has been found e.g. for ketene aminals [112dl.
The influence of residues R in the o-position in arylimines (73) is particularly impressive. The activation
threshold is lowered as the size of R increasescl16.
118-1201. This can only be explained by inversion, in
version at tricoordinate nitrogen (e.g. in aziridines,
see Section 11161. The isomerization rate increases very rapidly as the substituent Z is varied in
the order:
which the steric hindrance is less in the extended
transition state than in the ground state. Rotation
would be hindered by the substituents R. Figure 8
shows a comparison of the AG: values for the
inversion in guanidines (74)[1161 with those for rotation
about the CN double bond in the guanidinium salts
(75) [1211 [*I, in which the lone pair of electrons is
fixed and inversion is consequently impossible.
f 75)
f 74)
= R2N < halogen < alkyl < aryl < acyl
Substituents X on the imino carbon atom also increase the inversion rate, the order being 1115,116aI:
quinone ring
< alkyl < acetyl < alkoxycarbonyl < aryl <
methoxy 1123, 1241 < alkylthio [124] < dialkylamino
With the aid of these sequences, it is possible to
predict the rate constants within wide limits.
The fast inversion at nitrogen also explains why carbodiimides (76), unlike allenes, do not form stable isomers. As predicted from calculations r1251, the diastereotopic geminal H and CH3 groups in the residues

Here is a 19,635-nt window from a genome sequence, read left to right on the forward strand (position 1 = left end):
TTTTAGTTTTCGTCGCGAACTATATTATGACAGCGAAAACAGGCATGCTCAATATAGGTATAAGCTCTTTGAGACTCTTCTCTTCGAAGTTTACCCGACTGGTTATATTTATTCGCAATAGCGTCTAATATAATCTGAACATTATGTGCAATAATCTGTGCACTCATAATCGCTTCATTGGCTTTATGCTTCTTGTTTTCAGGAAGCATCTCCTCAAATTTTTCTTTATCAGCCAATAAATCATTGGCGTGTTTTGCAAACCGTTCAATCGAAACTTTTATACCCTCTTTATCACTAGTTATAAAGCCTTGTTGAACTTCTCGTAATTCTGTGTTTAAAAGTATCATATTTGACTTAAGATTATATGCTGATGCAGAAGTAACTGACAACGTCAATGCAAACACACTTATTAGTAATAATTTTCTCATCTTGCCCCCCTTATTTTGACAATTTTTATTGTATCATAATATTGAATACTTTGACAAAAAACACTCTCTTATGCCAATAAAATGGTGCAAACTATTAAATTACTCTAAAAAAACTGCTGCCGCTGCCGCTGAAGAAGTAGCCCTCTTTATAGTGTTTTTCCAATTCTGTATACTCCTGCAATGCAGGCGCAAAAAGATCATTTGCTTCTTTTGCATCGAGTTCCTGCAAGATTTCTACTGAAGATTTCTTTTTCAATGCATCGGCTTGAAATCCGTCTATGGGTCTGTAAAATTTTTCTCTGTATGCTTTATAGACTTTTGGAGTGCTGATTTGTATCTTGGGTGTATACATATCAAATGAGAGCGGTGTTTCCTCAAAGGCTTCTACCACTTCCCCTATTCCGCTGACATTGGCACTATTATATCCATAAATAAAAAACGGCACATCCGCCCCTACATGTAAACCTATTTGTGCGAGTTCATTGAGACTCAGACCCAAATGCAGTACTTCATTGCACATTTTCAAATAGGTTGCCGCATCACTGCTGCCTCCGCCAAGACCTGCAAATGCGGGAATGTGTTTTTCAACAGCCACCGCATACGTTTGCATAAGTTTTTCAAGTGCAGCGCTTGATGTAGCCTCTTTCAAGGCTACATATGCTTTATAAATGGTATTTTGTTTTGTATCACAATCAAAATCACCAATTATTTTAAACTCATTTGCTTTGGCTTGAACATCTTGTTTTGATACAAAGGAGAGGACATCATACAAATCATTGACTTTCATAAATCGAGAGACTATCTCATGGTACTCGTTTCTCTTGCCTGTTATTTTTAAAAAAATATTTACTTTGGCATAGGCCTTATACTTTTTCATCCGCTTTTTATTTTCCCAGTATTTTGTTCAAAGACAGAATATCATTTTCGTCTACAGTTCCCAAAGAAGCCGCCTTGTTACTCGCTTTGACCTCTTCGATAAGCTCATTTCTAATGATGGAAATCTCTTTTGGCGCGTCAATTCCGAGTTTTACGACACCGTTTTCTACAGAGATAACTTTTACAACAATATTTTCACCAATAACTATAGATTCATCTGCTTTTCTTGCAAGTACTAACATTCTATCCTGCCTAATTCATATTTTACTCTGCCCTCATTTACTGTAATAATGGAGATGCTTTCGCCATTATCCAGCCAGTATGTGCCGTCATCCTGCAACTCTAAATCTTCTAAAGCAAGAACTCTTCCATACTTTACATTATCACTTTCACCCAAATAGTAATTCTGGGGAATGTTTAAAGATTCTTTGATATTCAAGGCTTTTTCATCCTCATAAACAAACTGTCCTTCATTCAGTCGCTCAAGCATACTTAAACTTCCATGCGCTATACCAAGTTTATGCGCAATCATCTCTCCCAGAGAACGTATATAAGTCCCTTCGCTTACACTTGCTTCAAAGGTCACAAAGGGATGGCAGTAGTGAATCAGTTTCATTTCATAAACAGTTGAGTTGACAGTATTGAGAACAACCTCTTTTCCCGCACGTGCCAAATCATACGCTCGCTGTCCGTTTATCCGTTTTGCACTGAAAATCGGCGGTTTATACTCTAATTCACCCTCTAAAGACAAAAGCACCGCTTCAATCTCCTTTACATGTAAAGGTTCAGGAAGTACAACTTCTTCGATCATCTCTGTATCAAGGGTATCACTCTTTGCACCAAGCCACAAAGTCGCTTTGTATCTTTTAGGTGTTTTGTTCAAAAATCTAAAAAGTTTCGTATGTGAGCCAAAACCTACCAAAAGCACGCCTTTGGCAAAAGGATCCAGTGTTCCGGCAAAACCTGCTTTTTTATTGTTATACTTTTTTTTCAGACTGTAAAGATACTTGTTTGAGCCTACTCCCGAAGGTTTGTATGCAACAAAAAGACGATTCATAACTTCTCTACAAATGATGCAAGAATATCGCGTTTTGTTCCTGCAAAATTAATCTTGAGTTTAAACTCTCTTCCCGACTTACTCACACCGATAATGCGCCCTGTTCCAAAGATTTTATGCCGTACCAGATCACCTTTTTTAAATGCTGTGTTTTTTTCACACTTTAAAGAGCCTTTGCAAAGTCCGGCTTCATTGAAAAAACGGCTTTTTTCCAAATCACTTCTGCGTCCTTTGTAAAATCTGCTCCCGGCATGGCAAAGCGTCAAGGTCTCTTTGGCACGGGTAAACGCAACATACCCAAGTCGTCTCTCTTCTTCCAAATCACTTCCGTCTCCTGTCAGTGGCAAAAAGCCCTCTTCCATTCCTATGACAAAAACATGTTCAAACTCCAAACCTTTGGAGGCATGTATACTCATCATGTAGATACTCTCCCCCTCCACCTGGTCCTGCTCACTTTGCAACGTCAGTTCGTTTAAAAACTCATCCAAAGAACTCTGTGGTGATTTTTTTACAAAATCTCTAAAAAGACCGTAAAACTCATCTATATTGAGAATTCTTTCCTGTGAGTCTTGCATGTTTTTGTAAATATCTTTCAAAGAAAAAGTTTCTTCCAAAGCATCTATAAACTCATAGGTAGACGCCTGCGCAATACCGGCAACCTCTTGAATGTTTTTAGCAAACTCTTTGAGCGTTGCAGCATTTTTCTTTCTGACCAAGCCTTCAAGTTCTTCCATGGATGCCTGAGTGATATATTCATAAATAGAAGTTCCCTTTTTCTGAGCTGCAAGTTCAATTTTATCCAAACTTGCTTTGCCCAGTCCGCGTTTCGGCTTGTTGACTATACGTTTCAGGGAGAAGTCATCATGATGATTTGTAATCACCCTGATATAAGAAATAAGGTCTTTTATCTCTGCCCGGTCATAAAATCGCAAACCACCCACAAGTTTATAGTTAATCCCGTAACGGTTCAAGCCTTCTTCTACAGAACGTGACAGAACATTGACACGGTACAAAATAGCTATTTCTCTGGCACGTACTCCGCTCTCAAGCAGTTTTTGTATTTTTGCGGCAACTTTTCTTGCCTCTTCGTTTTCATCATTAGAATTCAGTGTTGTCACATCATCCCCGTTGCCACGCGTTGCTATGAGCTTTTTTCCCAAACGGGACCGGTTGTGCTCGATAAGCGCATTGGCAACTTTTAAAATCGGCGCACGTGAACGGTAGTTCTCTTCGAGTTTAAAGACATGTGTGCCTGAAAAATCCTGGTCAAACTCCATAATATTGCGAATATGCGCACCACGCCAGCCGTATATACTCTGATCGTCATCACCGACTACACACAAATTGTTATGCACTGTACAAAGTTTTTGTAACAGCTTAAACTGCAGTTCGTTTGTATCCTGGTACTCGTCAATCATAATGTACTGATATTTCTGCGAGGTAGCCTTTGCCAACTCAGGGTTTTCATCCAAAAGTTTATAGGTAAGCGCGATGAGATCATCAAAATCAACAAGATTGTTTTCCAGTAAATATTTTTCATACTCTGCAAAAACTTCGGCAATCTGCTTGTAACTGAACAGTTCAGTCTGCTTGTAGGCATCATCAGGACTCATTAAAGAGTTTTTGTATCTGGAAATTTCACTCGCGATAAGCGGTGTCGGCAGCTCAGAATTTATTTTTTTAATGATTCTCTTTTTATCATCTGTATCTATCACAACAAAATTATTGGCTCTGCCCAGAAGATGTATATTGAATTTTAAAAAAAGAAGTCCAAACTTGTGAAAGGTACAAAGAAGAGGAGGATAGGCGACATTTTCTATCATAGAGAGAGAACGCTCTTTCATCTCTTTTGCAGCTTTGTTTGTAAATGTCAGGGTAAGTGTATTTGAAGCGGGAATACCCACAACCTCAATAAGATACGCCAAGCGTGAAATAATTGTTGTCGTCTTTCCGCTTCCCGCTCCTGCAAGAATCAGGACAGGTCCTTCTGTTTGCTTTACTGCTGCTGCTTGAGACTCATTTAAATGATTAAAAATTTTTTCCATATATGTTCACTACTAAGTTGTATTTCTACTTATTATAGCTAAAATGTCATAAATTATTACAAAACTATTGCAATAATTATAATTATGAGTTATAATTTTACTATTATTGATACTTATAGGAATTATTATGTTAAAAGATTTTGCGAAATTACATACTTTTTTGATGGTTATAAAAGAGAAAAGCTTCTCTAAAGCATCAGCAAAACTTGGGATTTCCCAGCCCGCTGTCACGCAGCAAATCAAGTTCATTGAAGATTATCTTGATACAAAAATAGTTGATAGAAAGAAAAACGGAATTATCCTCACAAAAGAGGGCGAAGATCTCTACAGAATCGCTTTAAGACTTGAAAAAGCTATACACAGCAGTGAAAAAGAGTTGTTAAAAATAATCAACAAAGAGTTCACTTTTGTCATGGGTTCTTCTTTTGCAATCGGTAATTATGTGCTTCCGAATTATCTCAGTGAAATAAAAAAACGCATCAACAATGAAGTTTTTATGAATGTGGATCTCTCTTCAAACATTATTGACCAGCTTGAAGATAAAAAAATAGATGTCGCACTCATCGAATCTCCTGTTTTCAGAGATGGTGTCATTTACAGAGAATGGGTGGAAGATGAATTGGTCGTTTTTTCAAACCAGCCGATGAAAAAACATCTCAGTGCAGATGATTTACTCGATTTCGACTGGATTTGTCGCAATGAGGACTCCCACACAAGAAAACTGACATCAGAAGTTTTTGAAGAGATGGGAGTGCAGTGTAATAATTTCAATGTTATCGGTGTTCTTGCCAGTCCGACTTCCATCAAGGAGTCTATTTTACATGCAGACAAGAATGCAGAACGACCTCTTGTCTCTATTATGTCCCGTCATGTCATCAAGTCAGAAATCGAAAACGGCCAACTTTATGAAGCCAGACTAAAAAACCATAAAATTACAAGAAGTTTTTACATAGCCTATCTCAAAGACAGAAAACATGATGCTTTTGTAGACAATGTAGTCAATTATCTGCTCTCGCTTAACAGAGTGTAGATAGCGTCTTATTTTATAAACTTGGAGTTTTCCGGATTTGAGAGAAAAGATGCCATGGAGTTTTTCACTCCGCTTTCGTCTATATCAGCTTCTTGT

R have been found to be NMR-spectroscopically
equivalent even at -100°C. The activation energy of
the inversion is presumably smaller than m9 kcal/
mole in these compounds [451.
R = C2H5, i-C,H,,
3.3.3. I s o m e r i z a t i o n a t O t h e r D o u b l e B o n d s
Isomerizations of oxonium and sulfonium salts containing CO and CS double bonds, e.g. (77), are closely
related to the isomerizations just described.
Fig. 8. Free enthalpies of activation for inversion [guanidines (7411
and rotation [guanidiniurn salts (75)J at doubly bonded nitrogen atoms.
The contrary substituent effects in the two series and
the low energy barriers for the syn-anti isomerization
of the guanidines (74) also indicate that the process
involved is an inversion.
Another argument in favor of inversion is the similarity of the effect of the substituent Z on the syn-anti
isomerization in imines (X2C=NZ) and on the in-
In the protonated carbonyl compounds [(77), Z = HI
that have been the subjects of most of the investigations [**I, isomerization by deprotonation/reprotonation is possible as well as the rotations and inversions
discussed for the CN double bonds 1126bl. Experiments with systematic variation of the substituents,